This website describes the whole programme, including activity data on national implementation, guidelines, training methods and materials, and research publications. It confirms that:

"The Department [of Health] has supported the Knowledge Translation Unit to introduce rapid and effective training to all nurse practitioners and other health care providers in primary health care clinics in South Africa using the methodology of PALSA PLUS. Legal provision for nurses to prescribe ART has been provided using Section 56(6) of the Nursing Act of 2005." ... "PALSA PLUS is now a national training requirement for any nurse prior to authorization to prescribe NIMART"

" The KTU has updated and revised the Primary Care 101 guideline for national use, following input from the Colleges of Medicine of South Africa, the Medicines Control Council, the South African Pharmacy Council, the South African Nursing Council and the National Department of Health Chronic Disease Cluster."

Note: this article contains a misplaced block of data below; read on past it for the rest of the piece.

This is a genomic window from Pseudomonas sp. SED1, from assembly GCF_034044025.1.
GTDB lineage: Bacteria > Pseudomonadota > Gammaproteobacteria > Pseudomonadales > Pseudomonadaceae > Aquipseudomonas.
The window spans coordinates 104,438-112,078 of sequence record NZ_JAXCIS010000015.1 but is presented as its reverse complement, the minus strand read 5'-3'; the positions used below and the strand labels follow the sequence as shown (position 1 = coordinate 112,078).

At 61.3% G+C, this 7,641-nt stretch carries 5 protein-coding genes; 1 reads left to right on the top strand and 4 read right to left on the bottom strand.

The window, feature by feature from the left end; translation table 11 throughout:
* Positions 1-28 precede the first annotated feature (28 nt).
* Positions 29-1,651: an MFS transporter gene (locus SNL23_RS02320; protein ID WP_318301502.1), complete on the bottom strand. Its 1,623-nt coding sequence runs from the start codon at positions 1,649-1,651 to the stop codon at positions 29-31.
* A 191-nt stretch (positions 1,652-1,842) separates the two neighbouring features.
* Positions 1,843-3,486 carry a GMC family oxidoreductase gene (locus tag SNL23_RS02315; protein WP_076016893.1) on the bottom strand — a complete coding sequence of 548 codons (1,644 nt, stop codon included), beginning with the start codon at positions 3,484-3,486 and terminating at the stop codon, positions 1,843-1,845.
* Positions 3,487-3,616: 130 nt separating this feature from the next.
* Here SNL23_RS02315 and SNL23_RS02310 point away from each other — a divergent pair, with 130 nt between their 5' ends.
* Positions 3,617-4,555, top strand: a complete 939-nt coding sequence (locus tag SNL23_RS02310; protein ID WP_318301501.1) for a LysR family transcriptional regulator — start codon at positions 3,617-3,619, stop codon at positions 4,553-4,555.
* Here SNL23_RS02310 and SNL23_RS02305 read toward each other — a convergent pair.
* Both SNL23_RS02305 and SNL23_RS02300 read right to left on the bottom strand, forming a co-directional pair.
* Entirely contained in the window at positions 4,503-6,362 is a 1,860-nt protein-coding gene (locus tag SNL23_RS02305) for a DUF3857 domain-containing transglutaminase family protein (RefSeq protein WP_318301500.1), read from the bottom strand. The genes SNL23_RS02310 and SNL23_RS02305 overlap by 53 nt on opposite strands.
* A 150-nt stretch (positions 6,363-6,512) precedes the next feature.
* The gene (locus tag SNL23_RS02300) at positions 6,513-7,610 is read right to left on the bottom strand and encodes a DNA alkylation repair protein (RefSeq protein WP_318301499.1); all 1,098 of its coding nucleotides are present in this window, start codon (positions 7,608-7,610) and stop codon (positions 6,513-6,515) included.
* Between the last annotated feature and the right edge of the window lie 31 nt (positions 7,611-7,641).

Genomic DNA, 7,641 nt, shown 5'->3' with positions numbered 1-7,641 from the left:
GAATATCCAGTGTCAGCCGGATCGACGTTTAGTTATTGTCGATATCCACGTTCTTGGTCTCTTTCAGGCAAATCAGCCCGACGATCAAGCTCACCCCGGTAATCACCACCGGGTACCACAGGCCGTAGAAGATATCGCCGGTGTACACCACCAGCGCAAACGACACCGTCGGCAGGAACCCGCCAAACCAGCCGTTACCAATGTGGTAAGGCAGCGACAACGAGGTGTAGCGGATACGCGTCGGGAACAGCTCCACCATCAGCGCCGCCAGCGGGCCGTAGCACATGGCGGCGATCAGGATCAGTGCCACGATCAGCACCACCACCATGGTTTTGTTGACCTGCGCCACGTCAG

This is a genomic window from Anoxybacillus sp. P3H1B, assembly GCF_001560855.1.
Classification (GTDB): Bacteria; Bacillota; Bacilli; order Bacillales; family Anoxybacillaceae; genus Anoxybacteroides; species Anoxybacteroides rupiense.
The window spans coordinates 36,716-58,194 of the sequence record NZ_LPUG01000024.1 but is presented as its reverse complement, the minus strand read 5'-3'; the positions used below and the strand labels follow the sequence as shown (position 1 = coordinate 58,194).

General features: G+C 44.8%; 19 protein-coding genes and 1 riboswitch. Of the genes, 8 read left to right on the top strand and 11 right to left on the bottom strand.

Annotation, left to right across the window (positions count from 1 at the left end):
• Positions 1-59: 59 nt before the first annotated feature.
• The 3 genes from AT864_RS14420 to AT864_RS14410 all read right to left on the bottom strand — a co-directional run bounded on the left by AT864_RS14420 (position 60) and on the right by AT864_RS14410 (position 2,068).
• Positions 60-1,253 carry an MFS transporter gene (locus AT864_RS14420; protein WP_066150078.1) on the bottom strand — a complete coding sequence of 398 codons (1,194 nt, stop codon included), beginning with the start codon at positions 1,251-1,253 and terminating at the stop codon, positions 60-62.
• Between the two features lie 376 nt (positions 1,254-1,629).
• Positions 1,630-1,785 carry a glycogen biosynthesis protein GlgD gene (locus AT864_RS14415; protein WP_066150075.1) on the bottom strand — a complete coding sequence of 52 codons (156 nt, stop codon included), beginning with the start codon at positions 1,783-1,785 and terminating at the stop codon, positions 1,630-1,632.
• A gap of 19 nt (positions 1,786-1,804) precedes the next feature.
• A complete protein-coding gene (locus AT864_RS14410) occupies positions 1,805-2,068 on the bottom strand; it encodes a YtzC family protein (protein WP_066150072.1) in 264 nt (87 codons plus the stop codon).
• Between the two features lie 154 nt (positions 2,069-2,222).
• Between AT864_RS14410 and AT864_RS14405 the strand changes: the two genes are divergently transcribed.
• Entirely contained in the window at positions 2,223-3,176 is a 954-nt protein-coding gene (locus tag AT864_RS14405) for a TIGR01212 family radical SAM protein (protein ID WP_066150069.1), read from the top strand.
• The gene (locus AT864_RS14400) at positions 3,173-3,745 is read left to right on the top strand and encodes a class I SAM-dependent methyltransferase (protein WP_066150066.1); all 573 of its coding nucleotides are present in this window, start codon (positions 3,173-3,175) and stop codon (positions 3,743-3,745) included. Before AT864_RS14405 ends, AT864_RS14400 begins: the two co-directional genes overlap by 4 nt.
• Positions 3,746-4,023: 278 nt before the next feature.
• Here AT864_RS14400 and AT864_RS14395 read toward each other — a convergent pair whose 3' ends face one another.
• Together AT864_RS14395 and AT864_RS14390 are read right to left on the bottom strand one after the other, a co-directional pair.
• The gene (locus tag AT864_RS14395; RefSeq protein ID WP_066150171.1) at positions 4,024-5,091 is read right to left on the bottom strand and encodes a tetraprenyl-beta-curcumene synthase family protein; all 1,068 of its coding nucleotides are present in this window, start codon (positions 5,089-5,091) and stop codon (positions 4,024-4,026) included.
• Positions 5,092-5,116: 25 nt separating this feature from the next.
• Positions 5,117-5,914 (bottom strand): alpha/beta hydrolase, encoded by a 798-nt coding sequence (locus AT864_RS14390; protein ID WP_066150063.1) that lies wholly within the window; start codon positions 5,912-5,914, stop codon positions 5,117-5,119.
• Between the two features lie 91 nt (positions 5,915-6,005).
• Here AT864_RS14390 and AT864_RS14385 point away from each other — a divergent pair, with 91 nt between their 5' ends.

D. Letter from the Deputy Director General (formerly Director of Primary Health Care) of the South African National Department of Health, confirming the impact of the research. He has been involved in national implementation on the basis of this research since the beginning. (letter held on file at UEA)